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The Oathbound Wizard (2004)

The Oathbound Wizard (2004)
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3.8 of 5 Votes: 3
ISBN
0345461177 (ISBN13: 9780345461179)
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English
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publisher
del rey
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The Oathbound Wizard (2004)
The Oathbound Wizard (2004)

About book: Originally published on my blog here in September 1999.Sequel to Her Majesty's Wizard, The Oathbound Wizard continues the story of student Matt after he has been thrust into another world in which he is a powerful magician. The best thing about the first book was the idea of a fantasy novel which took medieval Catholicism seriously, and that is carried over in a diluted form into The Oathbound Wizard. (The power of faith is somewhat lessened, probably to improve the verisimilitude of the plot.)Matt has been unable to marry his beloved Queen Alisande of Merovence, because she cannot feel it is right for her country for her to marry one not of noble blood. (Because of the idea of the divine appointment of rulers, she usually instinctively knows the right course of action to take for the benefit of her people. Though she does feel that it would be right to marry Matt, her scruples derive from the suspicion that her love for him is overcoming her supernatural knowledge.) After three years, Matt is very frustrated, and in a moment of temper swears an oath that he will overthrow the evil usurping sorcerer holding the throne of the neighbouring kingdom of Ibile. Meaning this as a figure of speech to express his emotion, he has forgotten the spiritual power of words in this world, and so he is committed to a quest.In this second novel, Stasheff is not quite so careful about the background as in Her Majesty's Wizard. He manages, for example, to get the names of the kings of England wrong. This is in discussion with Robin Hood, conjured up from another parallel universe, and I suspect that the reason that the king following Richard and John is named Edward rather than Henry is related to his background reading on the Robin Hood legend. The tales, now traditionally associated with Richard I's crusading, apparently developed during the reign of Edward III, and it may be that Stasheff assumed he followed the earlier kings.As the novelty of the first in the series has worn off, the second does not seem nearly as good.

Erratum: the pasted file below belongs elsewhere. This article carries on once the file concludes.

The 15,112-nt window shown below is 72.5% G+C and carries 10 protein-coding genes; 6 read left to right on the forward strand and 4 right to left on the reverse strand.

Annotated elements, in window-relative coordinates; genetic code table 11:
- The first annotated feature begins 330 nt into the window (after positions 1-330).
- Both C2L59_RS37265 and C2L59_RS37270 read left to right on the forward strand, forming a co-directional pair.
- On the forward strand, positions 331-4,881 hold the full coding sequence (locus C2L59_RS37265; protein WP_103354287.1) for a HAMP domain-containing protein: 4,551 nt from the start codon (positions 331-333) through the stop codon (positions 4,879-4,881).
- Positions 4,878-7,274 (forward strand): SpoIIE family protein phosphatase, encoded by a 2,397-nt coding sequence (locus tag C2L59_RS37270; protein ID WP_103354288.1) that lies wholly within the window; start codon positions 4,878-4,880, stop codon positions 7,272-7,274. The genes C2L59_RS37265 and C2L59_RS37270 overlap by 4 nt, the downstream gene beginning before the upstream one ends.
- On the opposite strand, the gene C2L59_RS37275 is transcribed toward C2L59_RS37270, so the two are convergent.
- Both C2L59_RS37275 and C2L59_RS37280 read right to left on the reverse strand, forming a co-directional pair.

Forgotten pun-fun from quick minds. Original friends and foes - live flying stone gargoyles with metal teeth. Matt Mantrell 20s, Lord High Wizard, angry at love Queen Alisande over waiting three years to set wedding date, vows to "kick that Ibilian monster-monarch off his throne or die trying" p 4, in this world where words have power. Spells can surprise when he improvises, bumbling experiments with memorized literature passages, popular songs, even ad jingles, where lesser traditionalists rely on research of previous incantations. In Ibile, wands focus and direct to one target, skip boring quasi-science of sound p 138+. Rhymes do not need to be spoken, as long as thoughts in rhyme, end with command "imperative .. just because everyone knew it, didn't always mean it was true" p 10. In ripoffs, not always clear to me. May be more fun for reader who recognizes original - usually I skip spells. Typos/inconsistencies? Gordogrosso is the one who should not be named aloud, cannot even be spelled, forsooth, but he does off and on, without rebuke or result. Matt suspects knight to "renege on all his promises as soon as he was out of sight .. But they could still hear him, chanting a Latin hymn, in a loud, off-key baritone" p 148. Again Aesop's thorn in lion claw fable turns foe to friend. Dracogriff Narlh is crossbreed "And getting crosser" p 39. Cyclops Fadecourt has courtly speech. (view spoiler)[ Heir to throne finds other eye in throne room/ lab of villain, restores already handsome face to perfect. (hide spoiler)]
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